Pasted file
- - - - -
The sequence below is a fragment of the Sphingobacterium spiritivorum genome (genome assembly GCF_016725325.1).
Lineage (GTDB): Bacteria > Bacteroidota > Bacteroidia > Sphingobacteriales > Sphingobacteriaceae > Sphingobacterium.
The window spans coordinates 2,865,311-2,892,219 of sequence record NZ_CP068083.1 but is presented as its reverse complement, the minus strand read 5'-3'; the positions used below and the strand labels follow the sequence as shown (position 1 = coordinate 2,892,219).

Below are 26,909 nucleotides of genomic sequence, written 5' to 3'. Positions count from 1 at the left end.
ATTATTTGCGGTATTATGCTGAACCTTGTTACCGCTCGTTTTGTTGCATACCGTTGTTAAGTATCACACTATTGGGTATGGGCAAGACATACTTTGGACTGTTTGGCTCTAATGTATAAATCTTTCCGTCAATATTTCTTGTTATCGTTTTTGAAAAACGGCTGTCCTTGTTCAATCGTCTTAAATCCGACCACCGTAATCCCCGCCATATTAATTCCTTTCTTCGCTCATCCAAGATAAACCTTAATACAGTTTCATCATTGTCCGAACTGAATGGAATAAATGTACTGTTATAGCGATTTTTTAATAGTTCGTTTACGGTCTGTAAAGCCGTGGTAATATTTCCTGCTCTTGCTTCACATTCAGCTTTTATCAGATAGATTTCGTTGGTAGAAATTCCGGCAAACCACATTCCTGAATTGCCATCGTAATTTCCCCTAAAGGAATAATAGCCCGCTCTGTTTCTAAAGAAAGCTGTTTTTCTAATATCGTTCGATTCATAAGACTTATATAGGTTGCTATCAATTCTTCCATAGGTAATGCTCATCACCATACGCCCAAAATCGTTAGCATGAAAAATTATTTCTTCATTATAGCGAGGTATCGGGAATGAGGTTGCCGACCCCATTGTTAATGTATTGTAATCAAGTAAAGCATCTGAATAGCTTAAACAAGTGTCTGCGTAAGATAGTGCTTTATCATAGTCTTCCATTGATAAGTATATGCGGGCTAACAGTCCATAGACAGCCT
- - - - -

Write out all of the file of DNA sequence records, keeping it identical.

The sequence below is a fragment of the Sphingobacterium spiritivorum genome (genome assembly GCF_016725325.1).
Lineage (GTDB): Bacteria > Bacteroidota > Bacteroidia > Sphingobacteriales > Sphingobacteriaceae > Sphingobacterium.
The window spans coordinates 2,865,311-2,892,219 of sequence record NZ_CP068083.1 but is presented as its reverse complement, the minus strand read 5'-3'; the positions used below and the strand labels follow the sequence as shown (position 1 = coordinate 2,892,219).

Below are 26,909 nucleotides of genomic sequence, written 5' to 3'. Positions count from 1 at the left end.
ATTATTTGCGGTATTATGCTGAACCTTGTTACCGCTCGTTTTGTTGCATACCGTTGTTAAGTATCACACTATTGGGTATGGGCAAGACATACTTTGGACTGTTTGGCTCTAATGTATAAATCTTTCCGTCAATATTTCTTGTTATCGTTTTTGAAAAACGGCTGTCCTTGTTCAATCGTCTTAAATCCGACCACCGTAATCCCCGCCATATTAATTCCTTTCTTCGCTCATCCAAGATAAACCTTAATACAGTTTCATCATTGTCCGAACTGAATGGAATAAATGTACTGTTATAGCGATTTTTTAATAGTTCGTTTACGGTCTGTAAAGCCGTGGTAATATTTCCTGCTCTTGCTTCACATTCAGCTTTTATCAGATAGATTTCGTTGGTAGAAATTCCGGCAAACCACATTCCTGAATTGCCATCGTAATTTCCCCTAAAGGAATAATAGCCCGCTCTGTTTCTAAAGAAAGCTGTTTTTCTAATATCGTTCGATTCATAAGACTTATATAGGTTGCTATCAATTCTTCCATAGGTAATGCTCATCACCATACGCCCAAAATCGTTAGCATGAAAAATTATTTCTTCATTATAGCGAGGTATCGGGAATGAGGTTGCCGACCCCATTGTTAATGTATTGTAATCAAGTAAAGCATCTGAATAGCTTAAACAAGTGTCTGCGTAAGATAGTGCTTTATCATAGTCTTCCATTGATAAGTATATGCGGGCTAACAGTCCATAGACAGCCT